At LNS Research we have been writing a lot about what the Industrial Internet of Things (IIoT) has done to manufacturing operations management (MOM). We have also just tackled the topic of how the IIoT and Cloud technology is changing the way companies look at enterprise resource planning (ERP) systems, as well. In both cases we see the many-to-many communication paths the IIoT offers; changing the way users envision their Operational Architecture. They no longer see systems as hierarchically stacked with structured data flows between layers. Admitted, they do have security concerns, and rightfully so.
The advantages of getting the right information to the right person or system at the right time offers so many possibilities to drive Operational Excellence, especially when you add Cloud platforms and mobility solutions into the mix, that companies pursuing Digital Transformation (DX) are finally embracing this new model. It is our belief at LNS Research that another critical part of manufacturing is going to also get radically impacted by the IIoT and Cloud technology as well; the control layer, especially distributed control systems (DCS’s). But that begs the question:
How distributed is a DCS in reality?
Ever since the introduction of the Honeywell TDC 2000 and the Yokogawa CENTUM control systems in 1975 the standard for process control in continuous (and to a lesser degree batch) process industries has been the DCS. The term DCS chosen by those companies because they were able to move controllers out of a single mainframe style computer in a data center environment to microcomputers and microprocessors throughout the plant in remotely located control rooms. So, while there was a degree of distribution in the DCS’s of that era the reality was that the distribution was very hierarchical and still very much like a data center environment. With the introduction of the Foxboro (now part of Schneider Electric) I/A Series in 1987, more IT in the form of Unix and Ethernet networking moved into the DCS world. Additionally, the hardware was more hardened and could be more distributed, located closer to the process itself and not requiring a control room environment.
During this same era, programmable logic controllers (PLC’s) also emerged as hardened devices capable of being distributed closer to the process in batch and discrete manufacturing. Since that time there has been a blending of PLC’s relay style of control with the DCS’s control loop structure so hybrid devices are now available that work in mixed manufacturing (process & discrete) environments. But there is a commonality in both that is hard to ignore – they really are distributed controller systems, not distributed control systems.
How the IIoT Will Enable Truly Distributed Control
A big part of the promise of the IIoT is the many-to-many connectivity of IIoT enabled devices. As the major automation providers start to roll out their IIoT platforms and solutions, we expect to see them heavily leverage both Cloud technology and edge computing capabilities. Since the security of the Cloud platforms that are targeted at manufacturing, like GE’s Predix, and Azure, IoT Hub is now industrial grade; we expect to see companies start to rethink their control platform strategies.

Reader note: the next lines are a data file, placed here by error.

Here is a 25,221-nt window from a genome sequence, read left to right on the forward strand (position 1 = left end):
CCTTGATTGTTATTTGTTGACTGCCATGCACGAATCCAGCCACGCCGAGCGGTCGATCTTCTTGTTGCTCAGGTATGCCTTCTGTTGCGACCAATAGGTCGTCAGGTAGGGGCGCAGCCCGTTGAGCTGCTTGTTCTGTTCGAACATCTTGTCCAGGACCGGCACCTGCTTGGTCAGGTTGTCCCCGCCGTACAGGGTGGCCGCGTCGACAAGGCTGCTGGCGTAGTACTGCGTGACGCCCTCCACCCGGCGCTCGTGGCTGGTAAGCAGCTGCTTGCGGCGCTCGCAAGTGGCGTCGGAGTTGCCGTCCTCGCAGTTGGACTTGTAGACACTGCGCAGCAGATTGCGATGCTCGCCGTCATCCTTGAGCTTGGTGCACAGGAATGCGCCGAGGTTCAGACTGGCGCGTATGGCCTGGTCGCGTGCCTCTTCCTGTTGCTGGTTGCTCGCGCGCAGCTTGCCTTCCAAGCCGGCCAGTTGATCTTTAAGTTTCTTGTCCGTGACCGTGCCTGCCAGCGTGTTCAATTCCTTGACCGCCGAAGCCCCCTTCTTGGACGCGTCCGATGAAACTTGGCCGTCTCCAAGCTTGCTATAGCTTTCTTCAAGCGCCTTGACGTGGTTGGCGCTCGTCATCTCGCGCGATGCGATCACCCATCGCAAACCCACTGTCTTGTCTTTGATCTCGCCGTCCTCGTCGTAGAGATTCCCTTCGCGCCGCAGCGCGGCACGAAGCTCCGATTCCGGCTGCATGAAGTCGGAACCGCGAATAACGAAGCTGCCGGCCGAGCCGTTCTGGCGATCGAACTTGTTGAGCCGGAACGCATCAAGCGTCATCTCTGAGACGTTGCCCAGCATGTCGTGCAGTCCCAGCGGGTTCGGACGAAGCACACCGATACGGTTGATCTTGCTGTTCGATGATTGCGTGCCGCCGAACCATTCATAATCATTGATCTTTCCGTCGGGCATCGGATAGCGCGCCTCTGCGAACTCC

Recent conversations with companies like Schneider Electric and Emerson lead us to believe that those suppliers that have depth in their sensor portfolio are going to begin to embed capabilities in those devices so that a separate controller becomes redundant. We are already at the point that the actual control loop functionality can be and sometimes is distributed among the devices, but with the IIoT and Cloud, access to operational data such as production value (for setpoint determination) no longer needs to be cascaded down from the ERP to the MES and then to the DCS or PLC. Instead, the Loop devices needing a setpoint can get it from the original source directly. Edge intelligence is what makes this viable in that the rationality of the decisions being made at the device level can be validated and, with predictive analytics performance, targets can be monitored and managed. A properly defined asset hierarchy will be the key element in ensuring that information gets to the right devices.
So, it is our belief that we are on the verge of seeing truly distributed control instead of just controllers. The suppliers that make the move first will gain the support of the manufacturing pioneers that are ready to pilot IIoT technology and make it part of their Digital Transformation journey today. We see evidence this evolution is beginning. ExxonMobil has engaged Lockheed Martin IT Consulting to help them design a next generation of control systems and at Cisco Live in Las Vegas in July Cisco announced edge devices that will enable the migration towards this objective.
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